The title Three Summers has been stuck in my head for several years now. I have some vague ideas about the plot and the characters. It will likely involve a father and son, and possibly a nuclear family. If you’ve read any of my books, you may have noticed that the families are never typical. That’s no accident. I’ve been circling them.


Whatever the plot and characters end up becoming, the book will definitely take place in three locations, covering either one summer in three settings, or three settings over the course three separate summers. Like I said, this is all pretty vague, but I have no question what the locations will be: New Mexico, the North Shore of Long Island, and a Lake House in New England. If much of the idea is unformed in my head, the reasons for choosing those locations couldn’t be clearer. The first two are nostalgic throwbacks to places where I spent my childhood summers, the third is the memory of a summer that never was (but should have been).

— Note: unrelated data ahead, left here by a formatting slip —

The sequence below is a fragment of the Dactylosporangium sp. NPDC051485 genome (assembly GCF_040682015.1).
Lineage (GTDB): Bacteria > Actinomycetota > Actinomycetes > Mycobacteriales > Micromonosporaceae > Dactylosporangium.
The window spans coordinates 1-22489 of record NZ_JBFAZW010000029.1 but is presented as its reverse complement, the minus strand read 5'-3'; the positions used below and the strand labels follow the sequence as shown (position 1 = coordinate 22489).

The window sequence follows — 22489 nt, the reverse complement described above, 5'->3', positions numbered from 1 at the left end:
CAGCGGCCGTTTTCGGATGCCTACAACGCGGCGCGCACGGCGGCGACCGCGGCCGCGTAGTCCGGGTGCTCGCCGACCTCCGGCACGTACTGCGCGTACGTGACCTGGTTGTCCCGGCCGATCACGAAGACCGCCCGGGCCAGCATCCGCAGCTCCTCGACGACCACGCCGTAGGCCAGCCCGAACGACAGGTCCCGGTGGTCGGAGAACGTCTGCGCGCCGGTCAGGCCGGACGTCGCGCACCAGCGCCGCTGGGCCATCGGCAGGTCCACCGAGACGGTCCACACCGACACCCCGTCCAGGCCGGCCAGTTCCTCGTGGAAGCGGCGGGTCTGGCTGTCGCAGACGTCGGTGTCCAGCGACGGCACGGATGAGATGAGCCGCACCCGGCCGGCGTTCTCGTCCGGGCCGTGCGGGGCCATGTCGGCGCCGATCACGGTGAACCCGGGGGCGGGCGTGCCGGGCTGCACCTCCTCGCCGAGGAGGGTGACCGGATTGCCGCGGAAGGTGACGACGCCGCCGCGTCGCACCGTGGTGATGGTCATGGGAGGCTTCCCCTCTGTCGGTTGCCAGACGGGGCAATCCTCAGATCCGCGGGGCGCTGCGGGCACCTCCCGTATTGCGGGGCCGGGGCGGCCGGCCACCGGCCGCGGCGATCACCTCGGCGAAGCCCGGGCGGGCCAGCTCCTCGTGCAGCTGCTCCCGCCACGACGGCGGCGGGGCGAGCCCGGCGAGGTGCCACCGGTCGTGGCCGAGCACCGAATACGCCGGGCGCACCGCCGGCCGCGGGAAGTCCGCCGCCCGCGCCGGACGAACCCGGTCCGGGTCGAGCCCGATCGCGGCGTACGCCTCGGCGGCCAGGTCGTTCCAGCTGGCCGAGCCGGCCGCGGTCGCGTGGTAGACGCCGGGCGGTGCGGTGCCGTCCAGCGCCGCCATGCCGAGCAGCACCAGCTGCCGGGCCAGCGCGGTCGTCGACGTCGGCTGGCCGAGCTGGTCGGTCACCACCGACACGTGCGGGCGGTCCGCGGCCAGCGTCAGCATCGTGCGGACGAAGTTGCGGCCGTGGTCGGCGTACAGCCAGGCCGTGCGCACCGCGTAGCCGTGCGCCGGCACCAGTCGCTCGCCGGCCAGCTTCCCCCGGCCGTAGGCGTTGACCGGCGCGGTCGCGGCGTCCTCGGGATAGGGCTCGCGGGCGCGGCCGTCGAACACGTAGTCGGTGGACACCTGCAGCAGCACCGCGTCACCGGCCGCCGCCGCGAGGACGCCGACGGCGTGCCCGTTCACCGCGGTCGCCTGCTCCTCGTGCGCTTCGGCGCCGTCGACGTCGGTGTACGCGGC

If you’ve read Rosé in Saint Tropez and noticed the dedication, I doubt we’ll see those characters again, but that book’s missing character (or the idea of him) will undoubtedly feature prominently. I’m glad I’ve waited on this one. I think I’ve become much more understanding about fathers, in part by becoming one, but also by realizing that nothing is ever as clear cut as it might have seemed at one time.

Here’s the main thing about Three Summers, it will involve someone whose mind is stuck in the past. I know what that’s like, both as a son, and now as a father. For some reason, a part of me is stuck in three places in my past, but I don’t entirely know why. Perhaps writing the book will help me figure that out. Or maybe I won’t tackle Three Summers until I’ve sorted out just what it is that I need to come to terms with.  Either way, when Three Summers emerges, maybe this post will make for some interesting reading, and the answers won’t all be hidden between the lines.